The electrochemical experiments were performed in a conventional three-electrode cell system, in which a saturated calomel electrode (SCE) was used as a reference electrode and a platinum sheet as a counter electrode. It should be noted that all potentials quoted in this paper were referred to SCE. In order to stabilize the surface, the specimens were immersed in the deoxygenated simulated solution at open circuit potential (OCP) for 0.5 h prior to potentiodynamic polarization measurements. Polarization curve was acquired by scanning the potential range from 250 mV (vs. OCP) to 1200 mV using PAR 273 potentiostat at a scanning rate of 20 mV min1. EIS measurements were carried out using EG&G 2273 with the AC amplitude of the sinusoidal perturbation of 10 mV and the measurement frequency from 100 kHz down to 10 mHz. The impedance spectra were obtained at a potential in the range from 725.0 mV (OCP) to 1200 mV. Z view software version 3.20 was used for the data fitting.


0 -300 -600 -900

-1200 -7







logi / (A cm-2 ) Fig. 3. Potentiodynamic polarization curve of X80 pipeline steel in simulated Ku’erle soil solution.


P. Liang et al. / Materials and Design 30 (2009) 1712–1717

cracking and its susceptibility depends on the applied potential. It is noted that between 725.0 (OCP) and 775 mV (which is the common cathodic protection potential suggested for buried pipelines in the engineering), RA has no apparent change. However, when the applied potential decreased from 1000 to 1200 mV, the RA varied from 38.96% to 21.25%. This suggests that the more negative the applied potential, the higher SCC susceptibility of X80 steel in the simulated solution.

800 700


Stress / MPa


-775 mV


-1000 mV


in air 300

in air at OC P at -775 mV at -1000 mV at -1200 mV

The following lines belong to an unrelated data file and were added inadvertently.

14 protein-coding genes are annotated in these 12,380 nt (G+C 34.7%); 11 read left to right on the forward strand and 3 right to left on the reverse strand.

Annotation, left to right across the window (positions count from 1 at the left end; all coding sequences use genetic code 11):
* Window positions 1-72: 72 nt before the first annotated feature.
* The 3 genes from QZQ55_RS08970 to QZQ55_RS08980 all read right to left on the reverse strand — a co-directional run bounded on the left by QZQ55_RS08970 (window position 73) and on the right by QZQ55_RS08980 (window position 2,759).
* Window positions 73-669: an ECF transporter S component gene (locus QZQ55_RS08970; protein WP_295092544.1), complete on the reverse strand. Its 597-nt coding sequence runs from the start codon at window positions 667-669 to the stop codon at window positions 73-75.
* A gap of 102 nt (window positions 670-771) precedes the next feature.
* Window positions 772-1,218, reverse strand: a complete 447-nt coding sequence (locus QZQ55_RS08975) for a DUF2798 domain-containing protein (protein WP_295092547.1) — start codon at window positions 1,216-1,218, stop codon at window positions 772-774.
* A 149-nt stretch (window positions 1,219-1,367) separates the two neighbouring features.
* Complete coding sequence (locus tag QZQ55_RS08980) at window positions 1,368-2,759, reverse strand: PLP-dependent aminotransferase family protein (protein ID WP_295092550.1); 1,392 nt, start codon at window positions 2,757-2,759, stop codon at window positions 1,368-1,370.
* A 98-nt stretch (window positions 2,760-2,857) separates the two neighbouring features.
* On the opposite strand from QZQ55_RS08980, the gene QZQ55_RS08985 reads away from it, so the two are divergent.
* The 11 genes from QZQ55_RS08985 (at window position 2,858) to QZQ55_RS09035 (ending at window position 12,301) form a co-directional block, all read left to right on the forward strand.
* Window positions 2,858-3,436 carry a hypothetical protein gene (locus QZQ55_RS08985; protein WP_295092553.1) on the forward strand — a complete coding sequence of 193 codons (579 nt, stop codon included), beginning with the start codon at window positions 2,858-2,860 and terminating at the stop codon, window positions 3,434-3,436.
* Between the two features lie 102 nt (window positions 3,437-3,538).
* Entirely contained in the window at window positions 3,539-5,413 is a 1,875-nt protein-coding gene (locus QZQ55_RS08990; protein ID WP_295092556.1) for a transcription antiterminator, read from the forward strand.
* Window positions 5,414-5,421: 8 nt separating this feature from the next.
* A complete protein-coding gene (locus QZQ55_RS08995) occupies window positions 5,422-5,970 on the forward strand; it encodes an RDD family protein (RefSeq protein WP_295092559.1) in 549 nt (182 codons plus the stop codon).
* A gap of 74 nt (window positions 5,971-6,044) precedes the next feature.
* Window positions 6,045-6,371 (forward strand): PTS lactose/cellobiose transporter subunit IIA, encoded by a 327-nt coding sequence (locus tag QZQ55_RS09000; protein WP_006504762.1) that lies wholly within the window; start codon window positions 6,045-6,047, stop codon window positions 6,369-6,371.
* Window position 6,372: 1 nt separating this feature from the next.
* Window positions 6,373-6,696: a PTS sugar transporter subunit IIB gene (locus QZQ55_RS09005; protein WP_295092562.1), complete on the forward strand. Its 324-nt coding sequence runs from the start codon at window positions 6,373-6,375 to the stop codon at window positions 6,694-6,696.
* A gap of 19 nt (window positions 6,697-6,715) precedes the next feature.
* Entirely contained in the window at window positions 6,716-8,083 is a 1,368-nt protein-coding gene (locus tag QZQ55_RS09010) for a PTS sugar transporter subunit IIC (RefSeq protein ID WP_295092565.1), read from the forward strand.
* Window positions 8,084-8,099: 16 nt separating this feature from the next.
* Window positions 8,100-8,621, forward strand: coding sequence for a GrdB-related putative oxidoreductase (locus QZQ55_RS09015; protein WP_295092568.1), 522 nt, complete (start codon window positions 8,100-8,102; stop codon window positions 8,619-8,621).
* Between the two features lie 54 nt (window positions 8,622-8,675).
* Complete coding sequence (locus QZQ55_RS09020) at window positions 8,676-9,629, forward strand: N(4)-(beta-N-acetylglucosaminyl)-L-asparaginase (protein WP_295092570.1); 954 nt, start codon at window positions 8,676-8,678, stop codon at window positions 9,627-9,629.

200 100

3.3. SEM fractographys of X80 steel after SSRT tests

-1200 mV

0 0









strain /% Fig. 4. The stress–strain curves of X80 steel with different applied potentials in simulated Ku’erle soil solution.



in air RA %




20 -1200





Potential / mV Fig. 5. The dependence of RA and the applied potential of X80 steel in simulated Ku’erle soil solution.

no obvious passive region, which indicates no protective layer or a stable passive film is formed on the sample surface in the test solution. The OCP was measured to be about 725.0 mV in this experiment. It has been reported [9] that the passive film could be formed on carbon steel in high-pH solution (pH P 9.0), and the passive film rupture through anodic metal dissolution at the crack tip follows the mechanism of SCC in high-pH electrolyte. However, although pH of the simulated Ku’erle soil solution is approximately 9.0, no passivity behavior exhibits for X80 steel. Therefore, it was not suitable to propose the SCC mechanism of X80 steel in the solution only on the basis of its pH. 3.2. SSRT of X80 steel tested at different potentials in simulated Ku’erle soil solution Fig. 4 shows the stress–strain curves of X80 steel with different applied cathodic potentials at a strain rate 1  106 s1 in simulated Ku’erle soil solution. When the tensile tests were performed in air, the RA was measured to be 68.22%, which is larger than all RA obtained in the presence of solution (as shown in Fig. 5). This indicates that X80 steel is susceptible to environmentally assisted